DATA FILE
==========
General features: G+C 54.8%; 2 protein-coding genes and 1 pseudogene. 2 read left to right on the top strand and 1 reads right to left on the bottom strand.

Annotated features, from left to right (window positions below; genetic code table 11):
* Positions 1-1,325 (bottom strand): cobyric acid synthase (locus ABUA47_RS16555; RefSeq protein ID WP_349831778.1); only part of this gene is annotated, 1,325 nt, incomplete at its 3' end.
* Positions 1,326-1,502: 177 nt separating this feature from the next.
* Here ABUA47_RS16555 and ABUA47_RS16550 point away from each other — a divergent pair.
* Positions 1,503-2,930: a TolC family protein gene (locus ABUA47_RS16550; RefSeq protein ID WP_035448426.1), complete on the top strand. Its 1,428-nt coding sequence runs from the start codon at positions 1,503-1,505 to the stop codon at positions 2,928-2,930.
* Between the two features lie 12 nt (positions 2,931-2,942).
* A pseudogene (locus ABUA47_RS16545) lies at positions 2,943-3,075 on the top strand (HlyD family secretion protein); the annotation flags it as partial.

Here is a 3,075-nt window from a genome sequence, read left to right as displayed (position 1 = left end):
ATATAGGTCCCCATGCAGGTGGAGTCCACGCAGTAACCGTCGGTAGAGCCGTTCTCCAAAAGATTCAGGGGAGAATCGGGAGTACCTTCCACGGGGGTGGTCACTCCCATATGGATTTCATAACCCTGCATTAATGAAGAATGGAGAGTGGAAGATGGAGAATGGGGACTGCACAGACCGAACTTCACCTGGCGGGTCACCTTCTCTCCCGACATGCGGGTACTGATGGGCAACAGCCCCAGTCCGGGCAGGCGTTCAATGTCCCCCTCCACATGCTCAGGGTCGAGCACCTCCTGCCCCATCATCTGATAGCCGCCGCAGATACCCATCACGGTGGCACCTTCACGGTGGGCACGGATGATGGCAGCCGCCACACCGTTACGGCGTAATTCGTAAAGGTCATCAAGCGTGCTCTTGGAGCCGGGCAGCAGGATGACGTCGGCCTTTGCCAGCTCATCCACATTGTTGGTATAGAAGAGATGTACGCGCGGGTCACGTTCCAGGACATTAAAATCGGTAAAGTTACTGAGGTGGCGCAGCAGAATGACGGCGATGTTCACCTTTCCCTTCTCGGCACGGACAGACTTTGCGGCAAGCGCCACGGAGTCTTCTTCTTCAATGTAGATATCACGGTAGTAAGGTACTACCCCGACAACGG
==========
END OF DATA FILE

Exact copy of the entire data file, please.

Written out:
General features: G+C 54.8%; 2 protein-coding genes and 1 pseudogene. 2 read left to right on the top strand and 1 reads right to left on the bottom strand.

Annotated features, from left to right (window positions below; genetic code table 11):
* Positions 1-1,325 (bottom strand): cobyric acid synthase (locus ABUA47_RS16555; RefSeq protein ID WP_349831778.1); only part of this gene is annotated, 1,325 nt, incomplete at its 3' end.
* Positions 1,326-1,502: 177 nt separating this feature from the next.
* Here ABUA47_RS16555 and ABUA47_RS16550 point away from each other — a divergent pair.
* Positions 1,503-2,930: a TolC family protein gene (locus ABUA47_RS16550; RefSeq protein ID WP_035448426.1), complete on the top strand. Its 1,428-nt coding sequence runs from the start codon at positions 1,503-1,505 to the stop codon at positions 2,928-2,930.
* Between the two features lie 12 nt (positions 2,931-2,942).
* A pseudogene (locus ABUA47_RS16545) lies at positions 2,943-3,075 on the top strand (HlyD family secretion protein); the annotation flags it as partial.

Here is a 3,075-nt window from a genome sequence, read left to right as displayed (position 1 = left end):
ATATAGGTCCCCATGCAGGTGGAGTCCACGCAGTAACCGTCGGTAGAGCCGTTCTCCAAAAGATTCAGGGGAGAATCGGGAGTACCTTCCACGGGGGTGGTCACTCCCATATGGATTTCATAACCCTGCATTAATGAAGAATGGAGAGTGGAAGATGGAGAATGGGGACTGCACAGACCGAACTTCACCTGGCGGGTCACCTTCTCTCCCGACATGCGGGTACTGATGGGCAACAGCCCCAGTCCGGGCAGGCGTTCAATGTCCCCCTCCACATGCTCAGGGTCGAGCACCTCCTGCCCCATCATCTGATAGCCGCCGCAGATACCCATCACGGTGGCACCTTCACGGTGGGCACGGATGATGGCAGCCGCCACACCGTTACGGCGTAATTCGTAAAGGTCATCAAGCGTGCTCTTGGAGCCGGGCAGCAGGATGACGTCGGCCTTTGCCAGCTCATCCACATTGTTGGTATAGAAGAGATGTACGCGCGGGTCACGTTCCAGGACATTAAAATCGGTAAAGTTACTGAGGTGGCGCAGCAGAATGACGGCGATGTTCACCTTTCCCTTCTCGGCACGGACAGACTTTGCGGCAAGCGCCACGGAGTCTTCTTCTTCAATGTAGATATCACGGTAGTAAGGTACTACCCCGACAACGG